GOP Senate race hits road, U.S. Mail, Post

05/13/2010 01:13 PM

Republican U.S. Senate candidates Trey Grayson and Rand Paul have shifted into all-out-blitz mode, tapping every conceivable way to reach voters in the final days. They at least have kept Washington’s attention.

Rand Paul's photo in the Washington Post

Paul has retained his title of flavor of the month among political observers in Washington. Thursday’s Washington Post featured a photo of Paul on the front page above the fold waiting to appear on Fox News dressed in a sport coat, tie and plaid shorts looking more like AC|DC guitarist Angus Young than a U.S. Senate candidate. (Amy Gardner, the reporter who wrote the accompanying story, discusses the photo and the race in general in a chat.)

The analysts at the National Journal’s Hotline, this week, named Paul the most likely “outsider” to knock off an incumbent. Quinn McCord and John Mercurio of Hotline TV picked Paul the top “insurgent candidate” in the nation. But Paul was the only candidate they picked who isn’t challenging an incumbent. Clearly analysts have lumped Grayson as the “establishment candidate” backed by U.S. Sen. Mitch McConnell and others in with incumbents. (Watch it here.)

On a related note, Mercurio went on to say that McConnell has much to lose in this primary if Grayson falls to Paul as all the public polls are predicting.

“I’m sorry to have to do this to you, Senator,” Mercurio said prefacing his remarks by saying McConnell is a fan of Hotline TV. “But look, if you lose — if your hand-picked candidate in your state loses his Senate primary and loses it badly … that’s a big embarrassment to you.”

Grayson took to the road starting Tuesday on a six-day bus tour with at least 38 stops. He hit the Louisville-Bowling Green corridor Wednesday, where campaign volunteer Todd Inman, an Owensboro insurance agent, reported that 25 Grayson supporters attended the meet-and-greet in Paul’s hometown of Bowling Green. About a dozen sign-waving Paul backers also showed up, he said.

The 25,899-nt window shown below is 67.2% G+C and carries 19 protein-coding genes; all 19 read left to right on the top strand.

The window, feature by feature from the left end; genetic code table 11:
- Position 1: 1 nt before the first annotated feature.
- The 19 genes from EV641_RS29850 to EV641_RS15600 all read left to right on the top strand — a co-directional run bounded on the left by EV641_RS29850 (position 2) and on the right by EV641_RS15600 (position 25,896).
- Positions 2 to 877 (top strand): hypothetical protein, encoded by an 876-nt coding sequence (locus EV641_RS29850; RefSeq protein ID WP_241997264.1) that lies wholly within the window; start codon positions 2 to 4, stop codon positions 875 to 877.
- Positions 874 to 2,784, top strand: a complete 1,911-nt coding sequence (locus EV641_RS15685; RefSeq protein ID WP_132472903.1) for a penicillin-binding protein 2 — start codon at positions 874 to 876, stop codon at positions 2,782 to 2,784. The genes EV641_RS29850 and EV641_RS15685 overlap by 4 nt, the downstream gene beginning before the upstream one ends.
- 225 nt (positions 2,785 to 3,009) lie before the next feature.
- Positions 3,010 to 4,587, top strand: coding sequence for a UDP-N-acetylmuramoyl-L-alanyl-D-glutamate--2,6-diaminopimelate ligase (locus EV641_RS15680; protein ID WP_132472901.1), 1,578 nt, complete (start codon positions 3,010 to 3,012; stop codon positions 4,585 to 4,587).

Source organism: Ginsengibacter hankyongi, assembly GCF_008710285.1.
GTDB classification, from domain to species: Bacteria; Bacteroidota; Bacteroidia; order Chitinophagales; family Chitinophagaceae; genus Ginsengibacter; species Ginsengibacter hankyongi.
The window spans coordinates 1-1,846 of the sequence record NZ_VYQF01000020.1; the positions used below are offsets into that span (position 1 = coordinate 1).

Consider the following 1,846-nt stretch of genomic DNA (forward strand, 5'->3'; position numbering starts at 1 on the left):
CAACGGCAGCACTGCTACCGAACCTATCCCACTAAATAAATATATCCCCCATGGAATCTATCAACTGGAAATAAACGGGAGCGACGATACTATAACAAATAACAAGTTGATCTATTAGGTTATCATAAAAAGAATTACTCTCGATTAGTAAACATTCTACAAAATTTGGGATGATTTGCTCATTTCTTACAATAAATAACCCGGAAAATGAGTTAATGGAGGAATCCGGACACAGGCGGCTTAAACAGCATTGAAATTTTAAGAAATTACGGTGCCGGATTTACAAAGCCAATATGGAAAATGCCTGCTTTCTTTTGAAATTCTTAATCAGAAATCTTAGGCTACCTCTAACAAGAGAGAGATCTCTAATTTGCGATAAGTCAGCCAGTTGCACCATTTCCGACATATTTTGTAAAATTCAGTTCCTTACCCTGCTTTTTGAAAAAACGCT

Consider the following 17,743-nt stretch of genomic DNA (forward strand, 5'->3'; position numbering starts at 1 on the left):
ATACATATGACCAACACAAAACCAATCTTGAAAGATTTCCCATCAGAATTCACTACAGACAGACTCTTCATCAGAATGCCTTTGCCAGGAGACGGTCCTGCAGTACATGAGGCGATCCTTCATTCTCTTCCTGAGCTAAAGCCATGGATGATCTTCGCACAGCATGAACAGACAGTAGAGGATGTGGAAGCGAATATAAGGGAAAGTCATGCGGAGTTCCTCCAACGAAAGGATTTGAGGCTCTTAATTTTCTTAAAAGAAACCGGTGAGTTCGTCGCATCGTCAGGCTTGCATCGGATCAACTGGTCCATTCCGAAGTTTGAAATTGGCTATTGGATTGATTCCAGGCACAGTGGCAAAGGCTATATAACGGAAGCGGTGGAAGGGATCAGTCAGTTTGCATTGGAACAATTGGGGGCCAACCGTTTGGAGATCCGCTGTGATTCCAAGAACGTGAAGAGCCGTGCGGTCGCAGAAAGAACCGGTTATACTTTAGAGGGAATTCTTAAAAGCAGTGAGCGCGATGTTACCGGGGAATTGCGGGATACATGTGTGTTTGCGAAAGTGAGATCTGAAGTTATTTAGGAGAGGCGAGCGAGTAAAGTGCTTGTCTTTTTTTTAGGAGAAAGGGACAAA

Grayson continues to Tweet and use robo calls, going as local as possible.

Paul also has been campaigning. But he has stepped up his direct mail campaign over the last week. Instead of slickly-produced pamphlets, Paul has sent out three-page letters to likely Republican voters throughout the election. Lately, others have been joining him in the pen-pal campaign, including Northern Kentucky Republican and former state representative candidate Bernie Kunkel and Paul’s wife, Kelley.

The Pauls, in fact, offered Republican voters’ mailboxes a blend of styles on Wednesday. Kelley Paul’s letter provided the sweet: “Rand has always taught our children that they should stand up for what’s right — even if they are standing alone,” she wrote in blue handwriting-script print. And Rand Paul delivered the spicy: “My opponent and his establishment buddies can see the polls, and they know the only way for them to win this race is to play dirty,” said his letter, which included 11 bolded sentences for emphasis.

The two continue to elbow each other for time on Kentucky’s airwaves. Each has bought about $30,000 on cable in the first two weeks of May, alone.

And they’re not stopping with TV. Grayson, the Secretary of State, issued a plea to supporters Thursday morning asking for help to raise $15,550 in 24 hours to help make budget at “buy the last radio ads we need in Kentucky’s 1st and 5th Congressional districts.”

All this sets up what is sure to be one last intense weekend of primary election campaigning.

- Ryan Alessi


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